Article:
Water, Water, Everywhere

     The rainy season has officially begun in Freetown!! Before I get to that, let me update you on some things that have happened since the last time I wrote. Almost two weeks ago now, I went with Sasha and Meredith to Zsolt’s house to watch the guys attempt to make mango brandy. Zsolt had been fermenting his mangoes for more than a week and when we got there he had already started. I absolutely despised chemistry when I took it, both in high school and the four ridiculous semesters I was forced to take in college, but when I saw this machine set up and different distillation fractions, I started geeking out a little bit. I remembered how in orgo we had learned how wine and vodka and are made because it’s all chemical processes, ergo relevant to orgo. And let's be honest, there's probably nothing in the entire field of chemistry that's more interesting to a bunch of college kids than learning how to make alcohol. Anyway, I still hate chem, but it was a lot of fun to watch the process, even though it was pretty slow going. Ultimately, the mango brandy was a bust as it apparently just turned to vinegar. There was a lengthy, pseudo-scientific dinner discussion (interspersed with a brief, very random conversation about the Great Schism and whether the guards gave Jesus water or vinegar to drink when He was on the cross…) about why it had failed and the guys decided to try again with other fruits like pineapple and, at my suggestion, watermelon.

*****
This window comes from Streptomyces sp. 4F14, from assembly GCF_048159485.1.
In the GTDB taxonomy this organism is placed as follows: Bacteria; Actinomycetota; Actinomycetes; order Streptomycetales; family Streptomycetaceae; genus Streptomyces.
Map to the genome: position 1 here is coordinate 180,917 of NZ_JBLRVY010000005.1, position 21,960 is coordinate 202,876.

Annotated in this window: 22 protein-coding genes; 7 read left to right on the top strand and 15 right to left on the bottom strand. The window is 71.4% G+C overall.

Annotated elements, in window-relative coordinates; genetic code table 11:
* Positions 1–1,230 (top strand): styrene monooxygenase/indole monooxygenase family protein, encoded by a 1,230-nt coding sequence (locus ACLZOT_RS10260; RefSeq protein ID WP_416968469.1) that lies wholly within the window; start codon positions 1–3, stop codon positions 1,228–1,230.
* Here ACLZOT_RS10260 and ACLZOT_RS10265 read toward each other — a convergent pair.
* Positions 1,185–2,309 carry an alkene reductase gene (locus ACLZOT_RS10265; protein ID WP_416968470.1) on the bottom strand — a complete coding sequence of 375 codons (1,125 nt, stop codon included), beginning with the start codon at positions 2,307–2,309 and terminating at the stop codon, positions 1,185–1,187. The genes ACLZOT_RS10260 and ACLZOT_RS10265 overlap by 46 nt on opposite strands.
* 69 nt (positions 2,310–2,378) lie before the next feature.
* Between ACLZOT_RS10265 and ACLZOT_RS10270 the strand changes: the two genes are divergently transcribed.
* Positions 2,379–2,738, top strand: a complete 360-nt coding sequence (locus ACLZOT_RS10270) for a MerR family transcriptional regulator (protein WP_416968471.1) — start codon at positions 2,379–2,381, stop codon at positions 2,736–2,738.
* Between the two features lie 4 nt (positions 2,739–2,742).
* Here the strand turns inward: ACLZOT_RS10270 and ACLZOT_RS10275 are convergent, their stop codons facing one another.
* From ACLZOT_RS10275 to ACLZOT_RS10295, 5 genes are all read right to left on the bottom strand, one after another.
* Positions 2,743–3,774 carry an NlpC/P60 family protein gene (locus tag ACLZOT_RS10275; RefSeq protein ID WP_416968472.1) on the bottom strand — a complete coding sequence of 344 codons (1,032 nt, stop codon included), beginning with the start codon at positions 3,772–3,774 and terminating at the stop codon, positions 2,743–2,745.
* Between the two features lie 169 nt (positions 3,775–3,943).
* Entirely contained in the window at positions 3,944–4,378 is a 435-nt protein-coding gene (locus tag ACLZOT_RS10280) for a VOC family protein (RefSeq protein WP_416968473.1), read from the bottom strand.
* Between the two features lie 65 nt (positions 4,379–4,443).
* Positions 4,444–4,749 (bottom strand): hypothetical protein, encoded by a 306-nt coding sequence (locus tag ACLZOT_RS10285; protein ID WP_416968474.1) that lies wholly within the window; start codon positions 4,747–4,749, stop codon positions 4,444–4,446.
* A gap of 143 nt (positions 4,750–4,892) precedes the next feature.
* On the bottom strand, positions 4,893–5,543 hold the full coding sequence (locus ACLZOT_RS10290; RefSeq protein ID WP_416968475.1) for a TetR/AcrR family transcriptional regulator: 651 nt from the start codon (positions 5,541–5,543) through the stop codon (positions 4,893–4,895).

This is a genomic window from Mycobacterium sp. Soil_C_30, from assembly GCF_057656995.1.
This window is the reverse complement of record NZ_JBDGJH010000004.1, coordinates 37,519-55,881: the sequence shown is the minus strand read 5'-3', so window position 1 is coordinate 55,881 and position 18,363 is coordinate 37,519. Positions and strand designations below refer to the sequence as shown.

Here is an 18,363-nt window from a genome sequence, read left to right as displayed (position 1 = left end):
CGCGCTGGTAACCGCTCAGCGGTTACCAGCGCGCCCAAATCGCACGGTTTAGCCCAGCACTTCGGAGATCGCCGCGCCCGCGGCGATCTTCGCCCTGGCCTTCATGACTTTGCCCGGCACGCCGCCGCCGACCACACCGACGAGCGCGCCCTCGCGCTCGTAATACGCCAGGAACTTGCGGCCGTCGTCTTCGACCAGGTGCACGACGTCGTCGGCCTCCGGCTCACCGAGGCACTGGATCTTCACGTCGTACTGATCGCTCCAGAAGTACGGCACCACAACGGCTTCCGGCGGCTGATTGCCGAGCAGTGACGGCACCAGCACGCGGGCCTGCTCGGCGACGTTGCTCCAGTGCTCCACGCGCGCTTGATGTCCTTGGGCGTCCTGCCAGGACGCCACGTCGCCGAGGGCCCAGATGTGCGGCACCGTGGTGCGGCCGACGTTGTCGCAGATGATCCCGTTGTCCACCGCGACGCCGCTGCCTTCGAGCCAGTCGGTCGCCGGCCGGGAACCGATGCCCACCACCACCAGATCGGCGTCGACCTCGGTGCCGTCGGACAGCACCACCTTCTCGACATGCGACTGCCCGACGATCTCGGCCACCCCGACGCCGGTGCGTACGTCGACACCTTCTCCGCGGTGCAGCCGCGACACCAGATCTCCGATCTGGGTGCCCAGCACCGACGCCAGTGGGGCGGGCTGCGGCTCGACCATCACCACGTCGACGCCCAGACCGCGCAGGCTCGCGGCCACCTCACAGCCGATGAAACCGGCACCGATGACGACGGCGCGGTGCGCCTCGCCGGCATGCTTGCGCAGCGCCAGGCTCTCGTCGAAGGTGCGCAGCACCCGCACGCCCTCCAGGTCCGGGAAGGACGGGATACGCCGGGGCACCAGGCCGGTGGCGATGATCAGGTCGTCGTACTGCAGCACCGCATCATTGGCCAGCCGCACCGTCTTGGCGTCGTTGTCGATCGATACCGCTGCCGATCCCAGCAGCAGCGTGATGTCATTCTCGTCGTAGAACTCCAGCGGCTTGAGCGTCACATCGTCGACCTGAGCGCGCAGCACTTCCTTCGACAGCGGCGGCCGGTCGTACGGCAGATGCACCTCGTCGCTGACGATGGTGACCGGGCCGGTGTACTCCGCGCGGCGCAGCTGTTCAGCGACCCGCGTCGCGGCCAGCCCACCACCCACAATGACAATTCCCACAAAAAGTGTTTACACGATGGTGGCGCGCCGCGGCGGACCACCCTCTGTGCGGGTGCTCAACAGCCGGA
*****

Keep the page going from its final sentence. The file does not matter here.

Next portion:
Zsolt adding water...
I thought the coil was really cool
Sasha was really excited for his mango brandy
Look at those fractions!! SCIENCE.